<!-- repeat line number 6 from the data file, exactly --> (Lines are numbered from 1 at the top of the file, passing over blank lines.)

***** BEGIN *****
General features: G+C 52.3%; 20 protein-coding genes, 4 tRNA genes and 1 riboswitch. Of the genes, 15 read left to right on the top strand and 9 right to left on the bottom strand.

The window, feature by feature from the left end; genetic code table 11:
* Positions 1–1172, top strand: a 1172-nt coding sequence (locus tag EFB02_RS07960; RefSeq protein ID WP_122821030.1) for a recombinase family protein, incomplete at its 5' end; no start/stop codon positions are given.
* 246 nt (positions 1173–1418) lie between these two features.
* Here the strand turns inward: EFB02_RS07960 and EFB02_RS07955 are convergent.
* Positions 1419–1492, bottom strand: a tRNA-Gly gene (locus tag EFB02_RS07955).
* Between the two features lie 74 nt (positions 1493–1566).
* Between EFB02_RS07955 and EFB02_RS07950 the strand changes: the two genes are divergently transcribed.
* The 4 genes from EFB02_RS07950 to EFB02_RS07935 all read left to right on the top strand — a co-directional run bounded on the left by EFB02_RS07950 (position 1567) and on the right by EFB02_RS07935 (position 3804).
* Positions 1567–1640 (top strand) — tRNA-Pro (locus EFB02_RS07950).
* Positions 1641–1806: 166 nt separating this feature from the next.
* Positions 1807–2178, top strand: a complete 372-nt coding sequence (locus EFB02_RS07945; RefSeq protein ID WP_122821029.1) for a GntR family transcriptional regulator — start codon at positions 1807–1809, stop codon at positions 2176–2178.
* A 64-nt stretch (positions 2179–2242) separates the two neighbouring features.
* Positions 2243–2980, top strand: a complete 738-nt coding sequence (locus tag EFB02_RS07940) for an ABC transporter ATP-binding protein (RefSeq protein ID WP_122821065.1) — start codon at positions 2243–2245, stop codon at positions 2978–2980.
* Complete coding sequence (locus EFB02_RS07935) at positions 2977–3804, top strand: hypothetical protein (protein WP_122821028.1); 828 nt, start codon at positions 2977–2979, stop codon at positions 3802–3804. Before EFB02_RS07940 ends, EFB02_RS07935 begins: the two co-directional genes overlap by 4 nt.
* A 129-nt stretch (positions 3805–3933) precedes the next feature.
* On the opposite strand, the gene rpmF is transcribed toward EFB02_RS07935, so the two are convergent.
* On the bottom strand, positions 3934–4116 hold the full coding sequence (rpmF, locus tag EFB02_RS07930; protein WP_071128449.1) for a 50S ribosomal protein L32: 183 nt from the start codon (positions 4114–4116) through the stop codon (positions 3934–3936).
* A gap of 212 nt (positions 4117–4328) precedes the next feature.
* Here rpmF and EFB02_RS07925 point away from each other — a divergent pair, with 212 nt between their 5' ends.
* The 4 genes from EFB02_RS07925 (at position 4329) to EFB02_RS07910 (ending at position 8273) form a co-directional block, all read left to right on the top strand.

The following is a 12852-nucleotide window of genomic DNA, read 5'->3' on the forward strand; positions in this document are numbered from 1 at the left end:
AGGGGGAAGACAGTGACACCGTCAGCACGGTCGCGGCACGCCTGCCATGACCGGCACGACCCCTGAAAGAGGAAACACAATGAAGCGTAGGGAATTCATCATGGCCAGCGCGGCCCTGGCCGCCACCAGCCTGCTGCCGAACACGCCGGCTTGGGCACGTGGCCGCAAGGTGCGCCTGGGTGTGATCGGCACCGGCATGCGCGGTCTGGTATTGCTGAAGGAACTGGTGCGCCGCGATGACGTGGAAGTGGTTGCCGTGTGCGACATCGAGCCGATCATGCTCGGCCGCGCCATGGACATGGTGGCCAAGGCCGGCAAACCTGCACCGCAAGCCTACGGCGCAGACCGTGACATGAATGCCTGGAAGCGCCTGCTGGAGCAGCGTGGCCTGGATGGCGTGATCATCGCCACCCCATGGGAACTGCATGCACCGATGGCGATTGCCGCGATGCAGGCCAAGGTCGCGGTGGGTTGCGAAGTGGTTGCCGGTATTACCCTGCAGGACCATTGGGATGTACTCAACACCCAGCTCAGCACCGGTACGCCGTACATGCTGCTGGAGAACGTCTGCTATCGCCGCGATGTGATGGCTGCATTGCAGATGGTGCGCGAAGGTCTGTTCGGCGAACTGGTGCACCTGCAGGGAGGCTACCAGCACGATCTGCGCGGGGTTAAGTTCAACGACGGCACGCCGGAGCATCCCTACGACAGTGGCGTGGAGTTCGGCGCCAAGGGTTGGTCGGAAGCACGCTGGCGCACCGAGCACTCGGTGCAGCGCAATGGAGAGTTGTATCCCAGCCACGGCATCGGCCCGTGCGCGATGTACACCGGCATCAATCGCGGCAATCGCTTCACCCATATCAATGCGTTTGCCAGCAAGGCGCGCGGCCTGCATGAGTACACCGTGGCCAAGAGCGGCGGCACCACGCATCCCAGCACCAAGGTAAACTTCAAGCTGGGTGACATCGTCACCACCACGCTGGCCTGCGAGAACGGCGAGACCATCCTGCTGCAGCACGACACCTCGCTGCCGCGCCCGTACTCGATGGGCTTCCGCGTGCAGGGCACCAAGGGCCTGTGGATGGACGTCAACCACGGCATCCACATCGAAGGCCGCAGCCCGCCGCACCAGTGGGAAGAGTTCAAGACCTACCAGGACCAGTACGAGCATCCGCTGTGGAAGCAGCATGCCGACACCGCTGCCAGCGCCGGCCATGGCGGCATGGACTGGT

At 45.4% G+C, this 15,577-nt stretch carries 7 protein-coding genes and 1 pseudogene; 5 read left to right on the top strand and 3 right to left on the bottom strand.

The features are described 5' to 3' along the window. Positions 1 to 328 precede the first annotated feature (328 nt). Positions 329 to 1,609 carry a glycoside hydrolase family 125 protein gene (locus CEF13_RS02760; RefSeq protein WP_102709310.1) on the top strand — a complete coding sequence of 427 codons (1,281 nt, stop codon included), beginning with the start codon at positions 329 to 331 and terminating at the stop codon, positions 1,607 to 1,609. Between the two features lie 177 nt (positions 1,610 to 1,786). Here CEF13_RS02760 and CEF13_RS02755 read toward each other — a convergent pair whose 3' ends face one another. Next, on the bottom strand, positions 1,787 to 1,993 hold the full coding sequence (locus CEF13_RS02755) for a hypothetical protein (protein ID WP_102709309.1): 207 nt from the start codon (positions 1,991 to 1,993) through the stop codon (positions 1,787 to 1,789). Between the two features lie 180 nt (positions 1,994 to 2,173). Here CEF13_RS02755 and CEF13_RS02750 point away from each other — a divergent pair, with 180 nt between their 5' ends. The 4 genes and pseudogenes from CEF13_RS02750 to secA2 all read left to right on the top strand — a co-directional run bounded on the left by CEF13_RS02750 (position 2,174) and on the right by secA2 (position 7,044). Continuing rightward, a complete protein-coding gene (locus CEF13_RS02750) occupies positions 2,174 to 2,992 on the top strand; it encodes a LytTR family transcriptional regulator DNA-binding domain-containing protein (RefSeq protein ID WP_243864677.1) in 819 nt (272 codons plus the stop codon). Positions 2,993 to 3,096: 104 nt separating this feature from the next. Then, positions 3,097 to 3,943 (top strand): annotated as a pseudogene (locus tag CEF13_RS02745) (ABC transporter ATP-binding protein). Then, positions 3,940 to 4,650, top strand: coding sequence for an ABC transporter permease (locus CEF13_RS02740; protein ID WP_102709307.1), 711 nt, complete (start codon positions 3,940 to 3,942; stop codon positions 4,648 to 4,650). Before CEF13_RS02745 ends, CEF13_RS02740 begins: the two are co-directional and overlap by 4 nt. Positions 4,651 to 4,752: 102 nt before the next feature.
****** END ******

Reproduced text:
* Positions 1419–1492, bottom strand: a tRNA-Gly gene (locus tag EFB02_RS07955).